Cazares describes baseball as the most fun and safest sport parents would want their kids to join and be involved in. Her son's league in Pasadena has nearly 400 kids this spring, while other leagues might average around 200 kids. While there are hundreds to choose from, here's a quick list of youth baseball programs in Houston:

Lindale Little League

As the oldest youth baseball league in Houston, Lindale is celebrating its 66th year of Little League on the north side of Houston. This league is one of the organizations adopted by the Astros Foundation through the Future Astros program, which provides uniforms for the kids and helps maintain the fields. This helps parents save money. Spring season was $65, plus the kids were required to sell a box of chocolate. This season there are 20 teams with more than 200 kids.

"It's more than just baseball/softball," says Margarita Falcon, vice president of Lindale Little League. "A good league is an extended family. Ideally it's an organization that is dedicated to the love of the game as well as molding young children – not just to be great players but to be good people."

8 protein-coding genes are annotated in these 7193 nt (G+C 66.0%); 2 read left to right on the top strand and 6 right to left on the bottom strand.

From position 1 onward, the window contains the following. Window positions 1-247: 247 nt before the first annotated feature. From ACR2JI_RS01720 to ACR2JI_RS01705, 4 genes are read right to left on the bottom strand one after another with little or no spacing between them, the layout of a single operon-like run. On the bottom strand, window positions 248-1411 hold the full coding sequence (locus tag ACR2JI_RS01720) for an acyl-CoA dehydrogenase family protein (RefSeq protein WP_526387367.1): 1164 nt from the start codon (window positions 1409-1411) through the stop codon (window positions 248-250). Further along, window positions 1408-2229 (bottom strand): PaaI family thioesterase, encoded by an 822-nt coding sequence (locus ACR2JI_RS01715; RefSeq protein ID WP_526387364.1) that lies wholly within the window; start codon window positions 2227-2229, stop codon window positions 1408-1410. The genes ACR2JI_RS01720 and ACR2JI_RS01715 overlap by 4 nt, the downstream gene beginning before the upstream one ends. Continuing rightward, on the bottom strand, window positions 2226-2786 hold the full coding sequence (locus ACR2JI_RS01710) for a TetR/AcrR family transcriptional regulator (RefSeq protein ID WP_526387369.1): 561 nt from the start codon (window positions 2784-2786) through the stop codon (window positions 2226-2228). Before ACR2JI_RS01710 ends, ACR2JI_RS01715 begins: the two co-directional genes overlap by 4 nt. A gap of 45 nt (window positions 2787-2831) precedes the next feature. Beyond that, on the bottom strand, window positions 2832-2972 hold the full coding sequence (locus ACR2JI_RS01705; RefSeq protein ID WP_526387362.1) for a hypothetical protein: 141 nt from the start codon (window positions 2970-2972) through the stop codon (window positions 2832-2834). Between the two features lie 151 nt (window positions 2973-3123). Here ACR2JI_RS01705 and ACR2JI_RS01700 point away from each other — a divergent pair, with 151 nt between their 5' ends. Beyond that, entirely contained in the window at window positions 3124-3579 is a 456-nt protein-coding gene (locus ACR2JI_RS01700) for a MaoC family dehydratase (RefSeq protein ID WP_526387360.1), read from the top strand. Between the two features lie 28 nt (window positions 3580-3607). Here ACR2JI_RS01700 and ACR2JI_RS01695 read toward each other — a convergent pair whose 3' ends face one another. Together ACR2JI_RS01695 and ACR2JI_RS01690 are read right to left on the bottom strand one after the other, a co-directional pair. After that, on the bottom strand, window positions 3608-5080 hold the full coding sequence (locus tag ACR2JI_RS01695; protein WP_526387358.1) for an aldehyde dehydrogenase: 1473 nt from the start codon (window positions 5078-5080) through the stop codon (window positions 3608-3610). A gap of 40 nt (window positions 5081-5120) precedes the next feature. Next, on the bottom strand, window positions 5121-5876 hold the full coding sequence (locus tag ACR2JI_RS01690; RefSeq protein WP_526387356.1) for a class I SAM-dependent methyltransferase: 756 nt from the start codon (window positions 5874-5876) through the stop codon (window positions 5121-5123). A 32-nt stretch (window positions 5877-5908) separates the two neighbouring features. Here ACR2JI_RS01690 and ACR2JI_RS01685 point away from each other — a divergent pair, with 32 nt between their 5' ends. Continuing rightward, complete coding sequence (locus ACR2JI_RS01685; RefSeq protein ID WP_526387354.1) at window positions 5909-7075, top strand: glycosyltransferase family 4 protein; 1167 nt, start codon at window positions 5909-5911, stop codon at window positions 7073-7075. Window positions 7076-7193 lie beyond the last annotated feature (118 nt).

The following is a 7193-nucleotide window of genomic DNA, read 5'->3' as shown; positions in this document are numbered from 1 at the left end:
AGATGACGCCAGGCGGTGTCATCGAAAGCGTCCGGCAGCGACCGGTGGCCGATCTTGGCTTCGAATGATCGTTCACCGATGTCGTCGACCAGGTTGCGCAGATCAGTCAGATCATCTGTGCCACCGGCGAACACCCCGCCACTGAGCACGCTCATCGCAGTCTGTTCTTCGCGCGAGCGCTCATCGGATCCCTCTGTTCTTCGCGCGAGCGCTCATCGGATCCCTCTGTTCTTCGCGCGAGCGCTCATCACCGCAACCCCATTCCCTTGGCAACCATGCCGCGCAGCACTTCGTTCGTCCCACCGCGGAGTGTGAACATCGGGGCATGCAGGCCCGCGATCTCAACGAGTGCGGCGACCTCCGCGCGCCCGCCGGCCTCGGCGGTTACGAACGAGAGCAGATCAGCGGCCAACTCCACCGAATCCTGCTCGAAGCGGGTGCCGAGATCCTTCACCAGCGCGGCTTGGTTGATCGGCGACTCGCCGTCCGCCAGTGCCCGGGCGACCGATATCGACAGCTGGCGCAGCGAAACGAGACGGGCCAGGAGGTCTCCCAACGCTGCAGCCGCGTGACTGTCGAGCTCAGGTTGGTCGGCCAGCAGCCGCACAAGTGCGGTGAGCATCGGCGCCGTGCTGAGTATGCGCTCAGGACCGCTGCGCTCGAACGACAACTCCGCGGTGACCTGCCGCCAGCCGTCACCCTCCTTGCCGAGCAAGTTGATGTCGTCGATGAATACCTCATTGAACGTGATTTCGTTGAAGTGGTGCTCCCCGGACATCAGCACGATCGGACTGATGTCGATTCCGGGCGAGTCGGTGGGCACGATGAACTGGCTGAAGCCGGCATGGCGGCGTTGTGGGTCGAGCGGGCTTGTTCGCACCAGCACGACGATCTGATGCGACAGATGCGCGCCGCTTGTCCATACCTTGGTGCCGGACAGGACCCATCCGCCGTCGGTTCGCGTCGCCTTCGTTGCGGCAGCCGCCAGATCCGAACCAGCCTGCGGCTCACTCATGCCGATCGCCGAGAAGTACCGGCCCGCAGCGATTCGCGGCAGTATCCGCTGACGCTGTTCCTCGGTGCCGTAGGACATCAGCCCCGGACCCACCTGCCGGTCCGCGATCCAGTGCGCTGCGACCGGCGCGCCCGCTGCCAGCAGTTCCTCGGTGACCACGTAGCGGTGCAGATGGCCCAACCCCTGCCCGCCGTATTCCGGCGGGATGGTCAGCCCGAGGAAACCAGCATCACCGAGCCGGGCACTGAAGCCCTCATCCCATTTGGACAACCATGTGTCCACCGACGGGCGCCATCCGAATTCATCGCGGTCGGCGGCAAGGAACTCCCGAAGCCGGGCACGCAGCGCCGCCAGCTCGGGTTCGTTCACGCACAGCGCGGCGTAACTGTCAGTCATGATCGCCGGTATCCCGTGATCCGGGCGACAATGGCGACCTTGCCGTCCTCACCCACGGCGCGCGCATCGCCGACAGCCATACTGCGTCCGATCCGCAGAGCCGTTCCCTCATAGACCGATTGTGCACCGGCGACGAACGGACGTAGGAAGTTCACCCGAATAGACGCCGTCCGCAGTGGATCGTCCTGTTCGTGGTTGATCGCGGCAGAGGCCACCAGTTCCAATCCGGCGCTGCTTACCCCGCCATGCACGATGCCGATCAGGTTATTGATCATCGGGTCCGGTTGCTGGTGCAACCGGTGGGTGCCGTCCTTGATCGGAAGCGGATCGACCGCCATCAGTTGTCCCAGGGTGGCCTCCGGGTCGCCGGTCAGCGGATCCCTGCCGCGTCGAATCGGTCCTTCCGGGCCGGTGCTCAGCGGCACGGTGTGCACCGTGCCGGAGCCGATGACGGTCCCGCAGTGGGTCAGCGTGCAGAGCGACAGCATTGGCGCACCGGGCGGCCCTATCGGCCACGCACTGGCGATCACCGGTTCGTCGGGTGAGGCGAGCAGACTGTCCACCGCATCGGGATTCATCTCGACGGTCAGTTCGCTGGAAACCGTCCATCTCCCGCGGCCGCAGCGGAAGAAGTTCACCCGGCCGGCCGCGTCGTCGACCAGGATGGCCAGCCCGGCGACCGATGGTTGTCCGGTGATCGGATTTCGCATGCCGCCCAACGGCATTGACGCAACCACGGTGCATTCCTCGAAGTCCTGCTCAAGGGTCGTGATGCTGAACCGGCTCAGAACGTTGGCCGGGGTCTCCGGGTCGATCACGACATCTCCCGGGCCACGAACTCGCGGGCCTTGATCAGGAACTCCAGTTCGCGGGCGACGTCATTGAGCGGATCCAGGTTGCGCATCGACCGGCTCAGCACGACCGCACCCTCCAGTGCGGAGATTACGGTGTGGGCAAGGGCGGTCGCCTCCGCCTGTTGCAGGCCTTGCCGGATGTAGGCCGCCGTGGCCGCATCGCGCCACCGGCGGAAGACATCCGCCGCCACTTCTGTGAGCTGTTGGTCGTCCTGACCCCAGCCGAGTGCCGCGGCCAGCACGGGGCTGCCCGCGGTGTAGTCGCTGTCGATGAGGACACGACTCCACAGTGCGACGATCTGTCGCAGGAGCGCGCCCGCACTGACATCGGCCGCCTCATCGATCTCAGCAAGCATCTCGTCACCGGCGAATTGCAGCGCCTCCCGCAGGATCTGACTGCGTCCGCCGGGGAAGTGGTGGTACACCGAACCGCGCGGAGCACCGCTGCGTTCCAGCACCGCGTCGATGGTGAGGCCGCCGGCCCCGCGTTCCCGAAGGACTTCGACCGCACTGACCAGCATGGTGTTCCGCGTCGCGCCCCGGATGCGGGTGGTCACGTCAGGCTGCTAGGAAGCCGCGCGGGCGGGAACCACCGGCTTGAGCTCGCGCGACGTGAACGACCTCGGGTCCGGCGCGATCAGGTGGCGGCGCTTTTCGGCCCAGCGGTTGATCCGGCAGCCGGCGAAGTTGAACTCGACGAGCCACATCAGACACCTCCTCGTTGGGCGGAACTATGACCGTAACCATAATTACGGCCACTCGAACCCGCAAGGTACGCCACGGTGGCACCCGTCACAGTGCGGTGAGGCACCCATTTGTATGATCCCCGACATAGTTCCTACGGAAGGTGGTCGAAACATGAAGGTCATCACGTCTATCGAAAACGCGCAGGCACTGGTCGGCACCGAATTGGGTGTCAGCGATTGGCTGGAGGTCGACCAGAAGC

Pearland Little League

This league has sent three teams to the Little League World Series in Williamsport, PA, in the last five years. Last year there were 1,100 kids playing on 100 teams.

Post Oak Little League

This is a huge local league with 700 kids and 51 teams last year in four divisions.

Pasadena Girls Softball Association

This girls softball league is part of Amateur Softball Association, which is more competitive than Little League. There are more than 200 girls in the league. Cost is $50–$100 and includes pants, team jersey, and trophy.